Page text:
Anthony Beard obtained real passports in other people's names then added the photographs of criminals, including two fugitive murderers.
He was jailed for six years and eight months after pleading guilty. Chris McCormack, who was his link with crime gangs, was jailed for eight years.
Judge Nicholas Ainley said they had helped "wicked, violent criminals".
The National Crime Agency (NCA) said Beard's customers made "an awful lot of money out of organised criminality".
A third member of the gang, Alan Thompson, was sentenced to three years.
Anthony Beard, 61, a minor fraudster from Sydenham, in South London, first devised a way of obtaining genuine passports for criminals to use, two decades ago.
He would find vulnerable people in rehab centres and veterans' shelters, many of whom had drug or alcohol problems, and persuade them to lend him their identity in exchange for very little money.
He would then apply to renew the vulnerable person's expired passport, but the photo he submitted would be a recent picture of a wanted criminal in need of a new identity.
By using the passport renewal process, he avoided the need for an in-person interview - required for new passport applicants - something that would be impossible for a criminal hiding out in another country.
Beard countersigned the passport photos himself. Later, he involved other people - whose occupations included "licensees" and "psychiatrists" - to supposedly confirm that the passport photos were true likenesses.
The NCA said Beard might have supplied as many as 108 fraudulently-obtained genuine passports (FOGs) over a 20-year period, charging as much as £15,000 - £20,000 for each one. The person whose passport was being used was paid as little as £100.
After he had been running the scam for some years, Beard met Chris McCormack, 67, also known as Christopher Zietek, a long-time gangster who split his time between South London, Ireland and Spain.
In the 1990s, McCormack had been linked to a notorious North London gang, known as the Adams Family, the A-team, or the Clerkenwell Crime Syndicate. He once stood trial for torturing a man who owed the Adams family money, in a horrific attack reminiscent of the movie Reservoir Dogs. By the end of the assault, only skin held the man's nose and left ear to his face.
Despite having the victim's blood on his jacket, McCormack was acquitted of attempted murder by a jury.
Because of his criminal credentials, McCormack was trusted by gangsters who were on the run and became a kind of broker. He acted as the liaison between Beard, in South London, and serious criminals in Spain and Dubai who needed passports to travel undetected.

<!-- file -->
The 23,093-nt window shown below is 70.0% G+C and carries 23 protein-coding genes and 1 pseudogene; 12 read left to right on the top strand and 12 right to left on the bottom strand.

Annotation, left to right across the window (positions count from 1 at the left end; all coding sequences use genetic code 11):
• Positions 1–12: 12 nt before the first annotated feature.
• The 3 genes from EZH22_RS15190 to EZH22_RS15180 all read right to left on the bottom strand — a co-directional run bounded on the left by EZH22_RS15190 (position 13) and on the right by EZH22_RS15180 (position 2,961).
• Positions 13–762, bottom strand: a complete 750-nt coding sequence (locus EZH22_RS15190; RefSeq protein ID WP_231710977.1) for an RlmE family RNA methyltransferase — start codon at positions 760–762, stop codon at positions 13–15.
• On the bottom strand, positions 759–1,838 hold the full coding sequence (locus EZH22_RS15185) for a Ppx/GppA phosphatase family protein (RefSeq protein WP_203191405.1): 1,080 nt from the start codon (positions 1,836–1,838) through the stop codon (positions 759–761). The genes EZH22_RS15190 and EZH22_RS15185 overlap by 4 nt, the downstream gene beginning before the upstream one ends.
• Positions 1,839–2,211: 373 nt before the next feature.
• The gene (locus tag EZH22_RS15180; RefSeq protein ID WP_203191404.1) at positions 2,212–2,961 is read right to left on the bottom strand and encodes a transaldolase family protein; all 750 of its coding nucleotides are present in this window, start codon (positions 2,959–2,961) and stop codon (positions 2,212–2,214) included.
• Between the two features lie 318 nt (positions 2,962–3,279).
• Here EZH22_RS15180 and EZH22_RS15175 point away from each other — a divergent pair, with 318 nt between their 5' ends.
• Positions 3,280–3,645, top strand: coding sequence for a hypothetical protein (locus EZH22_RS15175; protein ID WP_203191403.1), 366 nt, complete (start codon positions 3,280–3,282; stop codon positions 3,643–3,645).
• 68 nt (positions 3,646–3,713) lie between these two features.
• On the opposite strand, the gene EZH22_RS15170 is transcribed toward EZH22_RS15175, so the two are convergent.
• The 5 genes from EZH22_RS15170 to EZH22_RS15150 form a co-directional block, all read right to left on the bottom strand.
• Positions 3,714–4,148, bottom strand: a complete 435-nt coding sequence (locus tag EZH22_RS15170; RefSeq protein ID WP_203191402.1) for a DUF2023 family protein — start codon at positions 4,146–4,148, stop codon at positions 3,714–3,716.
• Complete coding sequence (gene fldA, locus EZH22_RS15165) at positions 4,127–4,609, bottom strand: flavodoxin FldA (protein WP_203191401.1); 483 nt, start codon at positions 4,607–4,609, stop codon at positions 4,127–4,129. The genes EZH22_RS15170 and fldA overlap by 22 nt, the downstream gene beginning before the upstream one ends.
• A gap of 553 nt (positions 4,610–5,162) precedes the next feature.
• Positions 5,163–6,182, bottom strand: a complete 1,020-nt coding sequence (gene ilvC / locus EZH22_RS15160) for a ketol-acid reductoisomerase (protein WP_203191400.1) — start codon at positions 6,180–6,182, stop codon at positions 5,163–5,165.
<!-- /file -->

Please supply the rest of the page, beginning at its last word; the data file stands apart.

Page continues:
It was through McCormack that Beard ended up supplying passports to some of the UK's most wanted criminals.
Beard and McCormack obtained passports for at least five suspected members of the Glasgow-based Gillespie gang, thought to be one of the wealthiest organised crime groups in Scotland.
One Gillespie gang member, Jordan Owens, fled to Portugal after shooting Jamie Lee dead in Glasgow, in 2017. He was returned to Scotland and convicted of murder, in 2022.
Another, Christopher Hughes, murdered Martin Kok in the Netherlands, in 2016. He was eventually captured in Italy in 2020, and also convicted in 2022.
The NCA thinks Beard and McCormack also provided passports to several suspected drug traffickers in the gang.
Another leading criminal to whom Beard supplied a passport was Irish cartel boss Christy Kinahan Snr. The US government has offered a $5m reward for information leading to Kinahan's arrest.
Officers think Beard also obtained passports for Liverpool drug trafficker Michael Moogan, firearms trafficker Richard Burdett, and Jamie Acourt, one of the original suspects in the Stephen Lawrence murder. Acourt never actually received the passport obtained for him. He was arrested in Spain in 2018 and subsequently convicted of drug-dealing.
Craig Turner, NCA deputy director, said he supplied people "at the top end of serious organised crime", adding: "They'd made an awful lot of money out of organised criminality, both in the UK and internationally."
The NCA's investigation - known as Operation Strey - began in 2017 and would become of the agency's most significant inquiries, involving extensive surveillance.
Undercover officers filmed Beard meeting vulnerable people who were supplying him with passports for renewal, and with gang members and co-conspirators. They recorded McCormack in his home discussing passport applications with Beard and with his customers.
The NCA says it worked closely with His Majesty's Passport Office (HMPO), Police Scotland and Dutch police. Officers obtained recordings of Beard's phone calls to HMPO, in which he can be heard enquiring about passport applications under different names. They also found paper passport applications with his fingerprints on them.
Beard pleaded guilty to conspiracy to pervert the course of justice and conspiracy to supply fraudulent documents on 3 January, prior to the trial at Reading Crown Court. As a result his sentence was reduced by the judge.
McCormack, and his co-conspirator Alan Thompson, 72, were both convicted by a jury.
Passing sentence, Judge Ainley described the scam as "a highly professional, skilled operation". He said: "It was to enable very wicked, sophisticated, violent criminals to escape justice by providing them with documents that because they were genuine would deceive the authorities to enable them to escape."
The judge added that Zietek was "clearly the organiser", providing a link to serious criminals, while Beard was "the leg man" and Thompson had a lesser role.